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The Salzburgers of Colonial Georgia
bonzerwolf

In 1731, twenty thousand Protestants were expelled by the Archbishop Firmian of the Province of Salzburg (presently Austria) because they refused to embrace certain religious beliefs and they continued to follow the teachings of Martin Luther. Sixteen thousand went to East Prussia, two hundred to Holland, three hundred to the United States of America, Georgia, and three thousand five hundred settled in various locations.

The Trustees of the Colony of Georgia in 1732 extended an invitation to Salzburgers to come settle in the new colony in America. Reverend Samuel Urlsperger, Pastor of St Anna’s Lutheran Church in Augsburg, Germany, working through the “Society for the Propagation of Christian Knowledge” in England, made arrangements for the group of Salzburgers to travel to Georgia. In 1733, the first exiles arrived at St. Anna’s Lutheran Church. From AugsburgGermany, they traveled down the Rhine River to Rotterdam, Holland. It was at Rotterdam that the group was met by Lutheran pastors, Johann Martin Boltzius, age 31, and Israel Christian Gronau, age 27. The Pastors and their congregation of thirty seven (37) families boarded the ship, Purysburg, to make the trip to Dover, England. Upon arriving at Dover, the Salzburgers celebrated Christmas and New Years. In search of religious freedom, they re-boarded the Purysburg and left England for their long journey to America on January 8th, 1734. This was the “First Salzburger Transport”. The word transport refers to the ‘traveling group’ and not to the vessel.

Having spent eight weeks crossing the ocean, the American coastline was sighted on March 5th, 1734. The ship was off the shore of Charleston, South Carolina. Pastors Boltzius and Gronau were allowed to go ashore, while the others remained on the vessel.

As the Purysburg continued its trip down the coastline to Georgia, March 11-12, 1734, the ship grounded on a sand bar increasing fear of a shipwreck. Finally, on March 12th, 1734, the first Salzburgers landed at Savannah. General James Oglethorpe and the inhabitants of the City welcomed the Salzburgers. A tent was erected and a breakfast of rice soup was served to them.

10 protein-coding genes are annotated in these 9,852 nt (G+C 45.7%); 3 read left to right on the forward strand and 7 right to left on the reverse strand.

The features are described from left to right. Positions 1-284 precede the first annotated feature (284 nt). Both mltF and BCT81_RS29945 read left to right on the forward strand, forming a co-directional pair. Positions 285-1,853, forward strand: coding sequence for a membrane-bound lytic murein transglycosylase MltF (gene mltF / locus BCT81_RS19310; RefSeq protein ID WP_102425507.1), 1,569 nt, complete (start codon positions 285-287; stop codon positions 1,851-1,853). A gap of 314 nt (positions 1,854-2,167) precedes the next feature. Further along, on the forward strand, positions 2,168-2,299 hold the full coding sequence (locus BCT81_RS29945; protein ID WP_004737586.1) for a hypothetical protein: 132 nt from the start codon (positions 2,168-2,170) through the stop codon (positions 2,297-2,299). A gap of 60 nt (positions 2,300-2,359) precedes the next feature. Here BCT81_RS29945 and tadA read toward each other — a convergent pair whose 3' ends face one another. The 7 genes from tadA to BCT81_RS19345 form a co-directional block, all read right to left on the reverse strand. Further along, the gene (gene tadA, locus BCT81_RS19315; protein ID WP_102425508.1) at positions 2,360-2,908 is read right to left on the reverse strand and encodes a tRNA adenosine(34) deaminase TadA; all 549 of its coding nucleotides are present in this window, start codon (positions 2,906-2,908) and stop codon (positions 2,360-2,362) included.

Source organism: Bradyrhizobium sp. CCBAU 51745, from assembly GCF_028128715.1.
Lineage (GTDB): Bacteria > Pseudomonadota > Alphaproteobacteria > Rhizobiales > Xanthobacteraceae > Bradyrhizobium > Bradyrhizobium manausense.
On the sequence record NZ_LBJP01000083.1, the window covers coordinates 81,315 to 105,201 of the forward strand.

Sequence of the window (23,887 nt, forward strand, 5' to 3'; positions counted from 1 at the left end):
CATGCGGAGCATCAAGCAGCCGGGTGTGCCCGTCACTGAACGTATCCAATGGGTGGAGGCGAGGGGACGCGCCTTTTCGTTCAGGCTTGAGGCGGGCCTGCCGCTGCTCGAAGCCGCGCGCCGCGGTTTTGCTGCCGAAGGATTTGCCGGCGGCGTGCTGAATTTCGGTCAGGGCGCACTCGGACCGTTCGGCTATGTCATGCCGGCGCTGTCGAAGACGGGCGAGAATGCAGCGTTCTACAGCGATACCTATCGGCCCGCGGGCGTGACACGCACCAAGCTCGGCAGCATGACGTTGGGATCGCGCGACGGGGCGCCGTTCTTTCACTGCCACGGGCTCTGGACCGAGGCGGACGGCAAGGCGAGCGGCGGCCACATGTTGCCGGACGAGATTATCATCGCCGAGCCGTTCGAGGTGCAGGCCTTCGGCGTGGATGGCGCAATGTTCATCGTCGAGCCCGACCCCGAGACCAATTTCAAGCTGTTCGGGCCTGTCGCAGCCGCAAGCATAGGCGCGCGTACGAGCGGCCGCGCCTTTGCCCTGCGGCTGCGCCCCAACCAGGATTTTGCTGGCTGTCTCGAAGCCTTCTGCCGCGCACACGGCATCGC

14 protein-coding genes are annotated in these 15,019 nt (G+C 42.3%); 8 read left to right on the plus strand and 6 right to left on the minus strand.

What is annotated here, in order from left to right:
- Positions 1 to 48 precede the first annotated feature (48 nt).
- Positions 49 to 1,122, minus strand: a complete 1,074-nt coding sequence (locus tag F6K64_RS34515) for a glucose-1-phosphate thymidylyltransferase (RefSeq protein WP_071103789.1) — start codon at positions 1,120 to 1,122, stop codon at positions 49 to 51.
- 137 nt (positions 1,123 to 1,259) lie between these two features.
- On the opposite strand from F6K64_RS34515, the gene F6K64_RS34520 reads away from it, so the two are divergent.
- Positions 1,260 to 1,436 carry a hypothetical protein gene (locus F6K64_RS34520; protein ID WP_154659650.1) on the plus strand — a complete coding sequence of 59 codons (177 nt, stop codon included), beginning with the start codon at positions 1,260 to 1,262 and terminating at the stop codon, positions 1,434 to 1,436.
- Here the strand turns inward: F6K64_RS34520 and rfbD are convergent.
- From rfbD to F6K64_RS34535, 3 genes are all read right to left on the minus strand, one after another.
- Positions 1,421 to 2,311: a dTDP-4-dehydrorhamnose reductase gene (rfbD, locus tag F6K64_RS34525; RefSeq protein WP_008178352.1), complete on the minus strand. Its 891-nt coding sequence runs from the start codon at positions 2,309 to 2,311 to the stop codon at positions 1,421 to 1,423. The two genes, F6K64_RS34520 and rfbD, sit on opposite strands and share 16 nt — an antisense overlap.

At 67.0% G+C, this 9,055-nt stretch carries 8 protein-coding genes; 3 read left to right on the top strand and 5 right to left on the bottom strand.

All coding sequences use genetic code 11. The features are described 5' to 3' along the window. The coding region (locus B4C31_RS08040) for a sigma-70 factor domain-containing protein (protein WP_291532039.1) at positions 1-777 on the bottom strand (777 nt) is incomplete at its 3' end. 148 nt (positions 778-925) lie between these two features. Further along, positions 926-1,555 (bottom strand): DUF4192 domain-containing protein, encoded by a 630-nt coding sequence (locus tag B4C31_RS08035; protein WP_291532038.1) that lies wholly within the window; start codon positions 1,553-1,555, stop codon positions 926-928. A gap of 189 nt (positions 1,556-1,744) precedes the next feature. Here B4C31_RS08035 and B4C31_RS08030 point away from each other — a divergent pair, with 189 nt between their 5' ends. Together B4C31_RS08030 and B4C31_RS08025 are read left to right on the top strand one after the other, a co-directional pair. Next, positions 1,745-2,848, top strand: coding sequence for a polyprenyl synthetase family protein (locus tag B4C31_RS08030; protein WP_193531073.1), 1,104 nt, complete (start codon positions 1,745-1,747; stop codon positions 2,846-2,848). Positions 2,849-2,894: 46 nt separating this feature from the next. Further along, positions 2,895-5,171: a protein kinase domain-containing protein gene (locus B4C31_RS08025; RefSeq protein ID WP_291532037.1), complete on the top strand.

The Salzburger exiles were led by General Oglethorpe to their new homes at Ebenezer (meaning “stone of help”). The settlers suffered severe hardships at this site which was located on Ebenezer Creek several miles inland from the Savannah River. Due to sickness and deaths of many of them, as well as the infertile soil, they requested of General Oglethorpe that he allow them to relocate their settlement to the banks of the Savannah River. In 1736, they were allowed to move to the present site at New Ebenezer located where Ebenezer Creek runs into the Savannah River.

The town of New Ebenezer was laid out similar to Savannah. By 1741, the town had grown to a population of twelve hundred. The Salzburgers were successful in agriculture, raising cattle, lumbering and silk culturing. These early settlers built the first saw mill in Georgia on Ebenezer Creek (1735), the first orphanage was built at New Ebenezer (1737), the first rice and grist mill in Georgia (1740), organized the first Sunday School (1734), constructed the first Church of any denomination, and a successful silk industry(1741). The first governor of Georgia, John Adam Treutlen, was from New Ebenezer (1777).

From 1767 to 1769, the Jerusalem Lutheran Church was built from bricks made of clay from the area. The walls of the Church are twenty-one (21) inches thick. Some of the original panes of glass can be seen in the windows of the Church. The congregation of this Church was originally formed at St Anna’s Lutheran Church in Augsburg, Germany in 1733. The congregation remains active today. The Jerusalem Lutheran Church is the oldest surviving intact building in Georgia.

Transports continued to arrive until 1752. The population of Ebenezer continued to grow until the Revolutionary War. During this period, Ebenezer was burned by the British and the town never recovered.

Presently at the Town of Ebenezer, one will find the Jerusalem Lutheran Church, the Cemetery, a Salzburger home built in 1755, and the Old Parsonage built in 1835. The Georgia Salzburger Museum is, also, located at the settlement.

The Salzburgers of today are the descendants of these brave men, women, and children who left their homeland (Austria and Germany) to live in Georgia due to religious prosecution by the Catholic Church.

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